How to setup a practically free CDN using Backblaze B2 and Cloudflare
Some things have changed since I originally wrote this in 2016. I have updated a few minor details, and the advice is still broadly the same, but there are some new Cloudflare features you can (and should) take advantage of. In particular, pay attention to Trevor Stevens' comment here from 22 January 2022, and Matt Stenson's useful caching advice. In addition, Backblaze, with whom Cloudflare are a Bandwidth Alliance partner, have published their own guide detailing how to use Cloudflare's Web Workers to cache content from B2 private buckets. That is worth reading, but I thought it important to note in particular this statement at the top of that article should there be any doubt as to whether using Cloudflare's CDN is permitted or not: "Please Note: Cloudflare can be used as a CDN for a B2 bucket without workers if the bucket is public, not private."
I've been using Backblaze for a while now as my online backup service. I have used a few others in the past. None were particularly satisfactory until Backblaze came along.
It is keenly priced at a flat $7 per month (or $70 a year) for unlimited backup (I've currently got just under half a terabyte backed-up). It has a fast, reliable client. The company itself is transparent about their operations and generous with their knowledge sharing. To me, this says they understand their customers well. I've never had reliability problems and everything about the outfit exudes a sense of simple, quick, solid quality. The service has even saved the day on a couple of occasions where I've lost files.
Safe to say, I'm a happy customer. If you're not already using Backblaze, I highly recommend you do.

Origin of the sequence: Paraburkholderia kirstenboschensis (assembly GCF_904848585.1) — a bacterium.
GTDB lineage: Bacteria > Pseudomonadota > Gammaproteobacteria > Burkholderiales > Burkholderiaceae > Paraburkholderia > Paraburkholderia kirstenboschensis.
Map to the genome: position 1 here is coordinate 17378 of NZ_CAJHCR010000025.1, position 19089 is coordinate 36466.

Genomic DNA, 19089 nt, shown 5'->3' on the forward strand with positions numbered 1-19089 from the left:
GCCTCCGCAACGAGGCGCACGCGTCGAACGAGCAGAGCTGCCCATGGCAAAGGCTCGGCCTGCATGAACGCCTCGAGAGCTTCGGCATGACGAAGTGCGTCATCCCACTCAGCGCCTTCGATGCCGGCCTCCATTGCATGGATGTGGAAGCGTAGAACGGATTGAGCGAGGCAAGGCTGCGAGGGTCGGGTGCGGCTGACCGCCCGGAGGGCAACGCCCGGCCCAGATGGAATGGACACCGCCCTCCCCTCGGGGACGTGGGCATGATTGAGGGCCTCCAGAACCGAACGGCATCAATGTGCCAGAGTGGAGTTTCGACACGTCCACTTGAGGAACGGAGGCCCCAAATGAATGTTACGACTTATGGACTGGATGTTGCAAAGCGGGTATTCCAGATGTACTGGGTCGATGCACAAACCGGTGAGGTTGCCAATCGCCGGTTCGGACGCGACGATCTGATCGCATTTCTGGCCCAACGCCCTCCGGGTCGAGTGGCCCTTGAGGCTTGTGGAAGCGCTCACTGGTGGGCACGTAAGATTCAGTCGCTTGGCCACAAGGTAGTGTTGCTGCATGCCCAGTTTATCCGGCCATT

Taking on the big boys with B2
So when Backblaze announced they were getting into the cloud storage business, taking on the likes of Amazon S3, Microsoft Azure, and Google Cloud, I paid attention. Even if the cost were the same, or a little bit more, I'd be interested because I like the company. I like their product, and I like their style.
What I wasn't expecting was for them to be cheaper. Much cheaper. How about 400% cheaper than S3 per GB? Don't believe me? Take a look. Remarkable.
What's more, they offer a generous free tier of 10 GB free storage and 1 GB free download per day.
If it were any other company, I might think they're a bunch of clowns trying it on. But I know from my own experience and following their journey, they're genuine innovators and good people.
B2 is pretty simple. You can use their web UI, which is decent. Or you can use Cyberduck, which is what I use, is free, and of high quality. There is also a command-line tool and a number of other integrated tools. There is also a web API, of course.
Setting up a vanity URL
You can set up a "vanity" URL for your public B2 files. Do it for free using CloudFlare. There's a PDF [1.3 MB] documenting how.
Using CloudFlare CDN to cache B2 hosted files
You can also configure CloudFlare to aggressively cache assets served by your B2 service. It is not immediately obvious how to do this, and took a bit of poking around to set up correctly.
By default, B2 serves with cache-invalidating headers:
cache-control:max-age=0, no-cache, no-store, which causes CloudFlare to skip caching of assets. You can see this happening by looking for the
To work around this problem, you can use CloudFlare's PageRules specifying an "Edge cache expire TTL". I won't explain what that means here as it is covered in-depth on the CloudFlare blog.
So, to cache your B2 assets, you need to create a PageRule that includes all files on your B2 domain. For example:
You then need to add your cache settings. I have Cache Level set to Cache Everything; Browser Cache TTL set to a year; Edge Cache TTL set to 7 days. I'm caching aggressively here, but you can tweak these settings to suit. Here's a screenshot:
To check that it's working correctly, use DevTools to look for the
So, with that, you're making use of already very inexpensive B2 storage coupled with CloudFlare's free CDN to serve your assets almost entirely for free. And it's not like these are rinky-dink services that are going to fall over regularly; these are both high-quality, reputable companies.
What a time to be alive, eh?
How does this not have any stars?!? Thanks for publishing this. Does this work across all buckets for a B2 account? And can it be provisioned via Cloudflare’s API?